Farmer fined over eartag offences

20 August 2001

Farmer fined over eartag offences

By FWi staff

A FARMER whose beef cattle were wiped out in a foot-and-mouth cull has admitted that he fiddled rules designed to prevent BSE entering the food chain.

Nigel Jackson, 54, of North Park Farm, Cowley, Gloucestershire was fined 5400 by Cheltenham magistrates and ordered him to 3170 costs.

Mr Jackson sent two bulls for slaughter wearing eartags from other animals, Cheltenham Magistrates Court was told on Monday (20 August).

He stood to receive 549 for one animal and 588 for the other. But the eartags were noticed by a meat hygiene inspector.

Mr Jackson admitted two charges under the Trade Descriptions Act of offering to supply the bulls when they had the wrong eartags.

He also admitted two charges of applying false descriptions to the beasts.

Mr Lester Maddrell, prosecuting, told the court the two bulls were sent to an abattoir near Langport, Somerset on 17 July last year.

“After the animals were slaughtered, the inspector became suspicious that they were too old and too large to be the beasts described on their passports.”

The inspector examined the animals teeth. A vet subsequently estimated that both beasts were over the 30-month limit and banned from the food chain.

The over 30-month rule, introduced because of BSE, is designed to keep animals more at risk from the disease from going for human consumption.

Mr Maddrell added that Jackson was interviewed by trading standards officers and admitted the animals had been wrongly identified.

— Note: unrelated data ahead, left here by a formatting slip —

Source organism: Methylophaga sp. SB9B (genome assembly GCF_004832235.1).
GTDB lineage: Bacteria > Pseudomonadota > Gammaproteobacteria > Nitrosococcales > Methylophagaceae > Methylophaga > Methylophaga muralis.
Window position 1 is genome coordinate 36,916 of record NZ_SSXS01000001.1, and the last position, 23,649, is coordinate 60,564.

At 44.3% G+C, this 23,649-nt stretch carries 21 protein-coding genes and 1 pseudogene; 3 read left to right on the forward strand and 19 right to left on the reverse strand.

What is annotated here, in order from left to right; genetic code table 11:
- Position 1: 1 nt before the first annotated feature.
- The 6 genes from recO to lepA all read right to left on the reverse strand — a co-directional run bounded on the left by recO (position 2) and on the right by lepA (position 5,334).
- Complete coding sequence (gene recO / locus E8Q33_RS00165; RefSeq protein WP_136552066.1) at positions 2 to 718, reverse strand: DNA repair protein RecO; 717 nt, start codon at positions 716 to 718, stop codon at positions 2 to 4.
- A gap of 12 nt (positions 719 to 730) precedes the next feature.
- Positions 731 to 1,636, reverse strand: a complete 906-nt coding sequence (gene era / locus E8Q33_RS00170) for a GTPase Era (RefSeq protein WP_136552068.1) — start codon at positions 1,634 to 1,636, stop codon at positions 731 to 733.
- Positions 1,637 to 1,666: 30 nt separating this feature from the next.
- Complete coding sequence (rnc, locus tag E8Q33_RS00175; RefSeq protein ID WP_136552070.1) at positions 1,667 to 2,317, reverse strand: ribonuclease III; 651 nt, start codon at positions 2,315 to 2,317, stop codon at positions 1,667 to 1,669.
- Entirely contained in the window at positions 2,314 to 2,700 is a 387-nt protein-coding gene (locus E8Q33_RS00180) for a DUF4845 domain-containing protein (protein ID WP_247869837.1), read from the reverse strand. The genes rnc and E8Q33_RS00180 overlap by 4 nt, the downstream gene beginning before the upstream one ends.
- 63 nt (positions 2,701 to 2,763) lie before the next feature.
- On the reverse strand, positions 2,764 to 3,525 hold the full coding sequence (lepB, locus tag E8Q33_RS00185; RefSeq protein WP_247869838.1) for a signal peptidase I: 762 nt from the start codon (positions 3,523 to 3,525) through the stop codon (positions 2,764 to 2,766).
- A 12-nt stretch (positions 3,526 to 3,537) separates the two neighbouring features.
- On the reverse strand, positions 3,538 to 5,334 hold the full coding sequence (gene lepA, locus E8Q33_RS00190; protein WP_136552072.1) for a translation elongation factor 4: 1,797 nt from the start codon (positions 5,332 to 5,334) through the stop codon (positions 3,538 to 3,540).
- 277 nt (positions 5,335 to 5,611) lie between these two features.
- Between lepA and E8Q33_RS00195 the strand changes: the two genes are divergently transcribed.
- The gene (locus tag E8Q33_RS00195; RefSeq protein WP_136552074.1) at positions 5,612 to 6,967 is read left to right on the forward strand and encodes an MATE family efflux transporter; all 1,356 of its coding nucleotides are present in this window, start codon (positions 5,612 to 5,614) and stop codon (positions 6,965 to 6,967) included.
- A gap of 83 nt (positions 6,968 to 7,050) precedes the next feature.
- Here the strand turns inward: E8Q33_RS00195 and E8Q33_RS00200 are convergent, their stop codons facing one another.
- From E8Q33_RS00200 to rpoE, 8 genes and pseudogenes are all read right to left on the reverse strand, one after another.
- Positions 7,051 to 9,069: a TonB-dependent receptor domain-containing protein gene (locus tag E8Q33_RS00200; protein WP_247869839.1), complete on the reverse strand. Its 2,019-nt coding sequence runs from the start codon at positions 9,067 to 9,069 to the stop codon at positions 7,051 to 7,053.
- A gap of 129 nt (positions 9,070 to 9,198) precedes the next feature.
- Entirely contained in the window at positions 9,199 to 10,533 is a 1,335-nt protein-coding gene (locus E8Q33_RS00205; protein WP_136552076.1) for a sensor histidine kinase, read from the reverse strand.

“He said the animals had lost their eartags and he must have mixed them up when he replaced them,” said the prosecutor.

“However, he must have realised they were the wrong animals because they were the wrong breed and a different colour.

“It must have been immediately apparent.”

Miss Judith Kenny, defending, said Mr Jackson had made “genuine mistakes” and there was no evidence the animals were over 30 months old.

“He did not breed the animals and, of course, he did not have a close relationship with them,” she said. “Animals regularly lose their eartags.”

Miss Kenny said Mr Jackson did not get any subsidies for the two animals and added that identification was a major problem in agriculture.

Mr Jackson had admitted his error straight away and he was working hard to improve his record-keeping system, she added.

“He is a busy farmer and he did not notice the mistakes. The herdsman deals with the stock and the farmer deals with the paperwork.”

Mr Jackson was fined 1400 on each of the charges and ordered to pay 3170 costs, making a total bill of 8770.


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